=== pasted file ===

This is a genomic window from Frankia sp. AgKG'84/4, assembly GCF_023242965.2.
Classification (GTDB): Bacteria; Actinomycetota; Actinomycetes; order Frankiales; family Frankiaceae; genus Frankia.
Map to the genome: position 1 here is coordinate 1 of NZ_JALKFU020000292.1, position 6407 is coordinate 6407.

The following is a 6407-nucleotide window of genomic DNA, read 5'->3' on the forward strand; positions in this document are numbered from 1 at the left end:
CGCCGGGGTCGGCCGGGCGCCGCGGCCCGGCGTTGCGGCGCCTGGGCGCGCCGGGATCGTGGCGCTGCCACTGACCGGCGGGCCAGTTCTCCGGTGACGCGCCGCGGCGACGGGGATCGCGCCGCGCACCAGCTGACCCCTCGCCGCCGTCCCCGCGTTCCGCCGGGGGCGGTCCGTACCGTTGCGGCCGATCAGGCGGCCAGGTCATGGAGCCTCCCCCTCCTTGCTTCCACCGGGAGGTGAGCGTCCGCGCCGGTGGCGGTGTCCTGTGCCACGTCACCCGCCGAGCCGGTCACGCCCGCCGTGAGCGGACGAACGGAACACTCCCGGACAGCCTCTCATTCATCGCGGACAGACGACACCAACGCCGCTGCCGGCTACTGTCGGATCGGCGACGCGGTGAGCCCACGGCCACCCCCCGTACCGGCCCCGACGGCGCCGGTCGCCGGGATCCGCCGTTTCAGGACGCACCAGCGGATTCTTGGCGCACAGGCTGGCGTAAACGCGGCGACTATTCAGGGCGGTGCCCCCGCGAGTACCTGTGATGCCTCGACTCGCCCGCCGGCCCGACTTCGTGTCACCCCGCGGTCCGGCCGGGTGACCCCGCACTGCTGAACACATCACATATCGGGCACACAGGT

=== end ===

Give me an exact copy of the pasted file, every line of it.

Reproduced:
This is a genomic window from Frankia sp. AgKG'84/4, assembly GCF_023242965.2.
Classification (GTDB): Bacteria; Actinomycetota; Actinomycetes; order Frankiales; family Frankiaceae; genus Frankia.
Map to the genome: position 1 here is coordinate 1 of NZ_JALKFU020000292.1, position 6407 is coordinate 6407.

The following is a 6407-nucleotide window of genomic DNA, read 5'->3' on the forward strand; positions in this document are numbered from 1 at the left end:
CGCCGGGGTCGGCCGGGCGCCGCGGCCCGGCGTTGCGGCGCCTGGGCGCGCCGGGATCGTGGCGCTGCCACTGACCGGCGGGCCAGTTCTCCGGTGACGCGCCGCGGCGACGGGGATCGCGCCGCGCACCAGCTGACCCCTCGCCGCCGTCCCCGCGTTCCGCCGGGGGCGGTCCGTACCGTTGCGGCCGATCAGGCGGCCAGGTCATGGAGCCTCCCCCTCCTTGCTTCCACCGGGAGGTGAGCGTCCGCGCCGGTGGCGGTGTCCTGTGCCACGTCACCCGCCGAGCCGGTCACGCCCGCCGTGAGCGGACGAACGGAACACTCCCGGACAGCCTCTCATTCATCGCGGACAGACGACACCAACGCCGCTGCCGGCTACTGTCGGATCGGCGACGCGGTGAGCCCACGGCCACCCCCCGTACCGGCCCCGACGGCGCCGGTCGCCGGGATCCGCCGTTTCAGGACGCACCAGCGGATTCTTGGCGCACAGGCTGGCGTAAACGCGGCGACTATTCAGGGCGGTGCCCCCGCGAGTACCTGTGATGCCTCGACTCGCCCGCCGGCCCGACTTCGTGTCACCCCGCGGTCCGGCCGGGTGACCCCGCACTGCTGAACACATCACATATCGGGCACACAGGT